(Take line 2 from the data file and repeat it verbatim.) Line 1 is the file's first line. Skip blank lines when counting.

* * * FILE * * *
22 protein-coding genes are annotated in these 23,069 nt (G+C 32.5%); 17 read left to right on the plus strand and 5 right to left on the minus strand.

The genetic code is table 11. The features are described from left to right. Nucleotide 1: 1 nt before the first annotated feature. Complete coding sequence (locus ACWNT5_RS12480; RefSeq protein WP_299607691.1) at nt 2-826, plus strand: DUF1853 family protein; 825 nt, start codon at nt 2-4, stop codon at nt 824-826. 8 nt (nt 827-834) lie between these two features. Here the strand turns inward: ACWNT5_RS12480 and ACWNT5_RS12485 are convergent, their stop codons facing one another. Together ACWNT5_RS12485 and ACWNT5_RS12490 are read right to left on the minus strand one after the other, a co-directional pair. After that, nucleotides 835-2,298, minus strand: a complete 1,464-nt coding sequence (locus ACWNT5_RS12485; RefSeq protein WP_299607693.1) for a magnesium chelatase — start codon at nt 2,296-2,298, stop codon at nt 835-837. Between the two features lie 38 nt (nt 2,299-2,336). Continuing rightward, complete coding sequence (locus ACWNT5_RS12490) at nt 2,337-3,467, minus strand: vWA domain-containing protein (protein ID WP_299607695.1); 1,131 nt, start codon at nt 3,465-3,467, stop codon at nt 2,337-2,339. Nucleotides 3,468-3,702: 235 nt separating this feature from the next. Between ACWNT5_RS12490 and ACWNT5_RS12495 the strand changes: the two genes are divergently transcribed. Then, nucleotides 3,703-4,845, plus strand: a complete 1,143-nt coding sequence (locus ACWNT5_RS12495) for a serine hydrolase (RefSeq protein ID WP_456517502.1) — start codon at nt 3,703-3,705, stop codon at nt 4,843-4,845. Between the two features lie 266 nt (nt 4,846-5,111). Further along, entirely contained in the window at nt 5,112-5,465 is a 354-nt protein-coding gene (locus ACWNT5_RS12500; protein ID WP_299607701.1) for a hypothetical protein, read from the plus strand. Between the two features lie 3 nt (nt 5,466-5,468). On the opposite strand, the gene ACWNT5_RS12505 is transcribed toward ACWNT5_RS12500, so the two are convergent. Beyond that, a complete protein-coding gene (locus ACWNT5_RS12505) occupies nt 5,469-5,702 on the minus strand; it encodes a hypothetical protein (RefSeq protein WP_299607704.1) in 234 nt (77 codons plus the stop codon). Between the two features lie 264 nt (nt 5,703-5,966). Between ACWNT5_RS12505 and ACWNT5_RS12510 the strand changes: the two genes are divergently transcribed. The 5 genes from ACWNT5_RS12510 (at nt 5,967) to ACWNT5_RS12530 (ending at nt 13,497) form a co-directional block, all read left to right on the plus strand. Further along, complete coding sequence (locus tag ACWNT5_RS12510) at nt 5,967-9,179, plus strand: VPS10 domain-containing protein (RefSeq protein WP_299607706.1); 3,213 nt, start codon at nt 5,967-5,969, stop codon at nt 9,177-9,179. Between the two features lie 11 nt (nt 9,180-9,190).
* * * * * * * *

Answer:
The genetic code is table 11. The features are described from left to right. Nucleotide 1: 1 nt before the first annotated feature. Complete coding sequence (locus ACWNT5_RS12480; RefSeq protein WP_299607691.1) at nt 2-826, plus strand: DUF1853 family protein; 825 nt, start codon at nt 2-4, stop codon at nt 824-826. 8 nt (nt 827-834) lie between these two features. Here the strand turns inward: ACWNT5_RS12480 and ACWNT5_RS12485 are convergent, their stop codons facing one another. Together ACWNT5_RS12485 and ACWNT5_RS12490 are read right to left on the minus strand one after the other, a co-directional pair. After that, nucleotides 835-2,298, minus strand: a complete 1,464-nt coding sequence (locus ACWNT5_RS12485; RefSeq protein WP_299607693.1) for a magnesium chelatase — start codon at nt 2,296-2,298, stop codon at nt 835-837. Between the two features lie 38 nt (nt 2,299-2,336). Continuing rightward, complete coding sequence (locus ACWNT5_RS12490) at nt 2,337-3,467, minus strand: vWA domain-containing protein (protein ID WP_299607695.1); 1,131 nt, start codon at nt 3,465-3,467, stop codon at nt 2,337-2,339. Nucleotides 3,468-3,702: 235 nt separating this feature from the next. Between ACWNT5_RS12490 and ACWNT5_RS12495 the strand changes: the two genes are divergently transcribed. Then, nucleotides 3,703-4,845, plus strand: a complete 1,143-nt coding sequence (locus ACWNT5_RS12495) for a serine hydrolase (RefSeq protein ID WP_456517502.1) — start codon at nt 3,703-3,705, stop codon at nt 4,843-4,845. Between the two features lie 266 nt (nt 4,846-5,111). Further along, entirely contained in the window at nt 5,112-5,465 is a 354-nt protein-coding gene (locus ACWNT5_RS12500; protein ID WP_299607701.1) for a hypothetical protein, read from the plus strand. Between the two features lie 3 nt (nt 5,466-5,468). On the opposite strand, the gene ACWNT5_RS12505 is transcribed toward ACWNT5_RS12500, so the two are convergent. Beyond that, a complete protein-coding gene (locus ACWNT5_RS12505) occupies nt 5,469-5,702 on the minus strand; it encodes a hypothetical protein (RefSeq protein WP_299607704.1) in 234 nt (77 codons plus the stop codon). Between the two features lie 264 nt (nt 5,703-5,966). Between ACWNT5_RS12505 and ACWNT5_RS12510 the strand changes: the two genes are divergently transcribed. The 5 genes from ACWNT5_RS12510 (at nt 5,967) to ACWNT5_RS12530 (ending at nt 13,497) form a co-directional block, all read left to right on the plus strand. Further along, complete coding sequence (locus tag ACWNT5_RS12510) at nt 5,967-9,179, plus strand: VPS10 domain-containing protein (RefSeq protein WP_299607706.1); 3,213 nt, start codon at nt 5,967-5,969, stop codon at nt 9,177-9,179. Between the two features lie 11 nt (nt 9,180-9,190).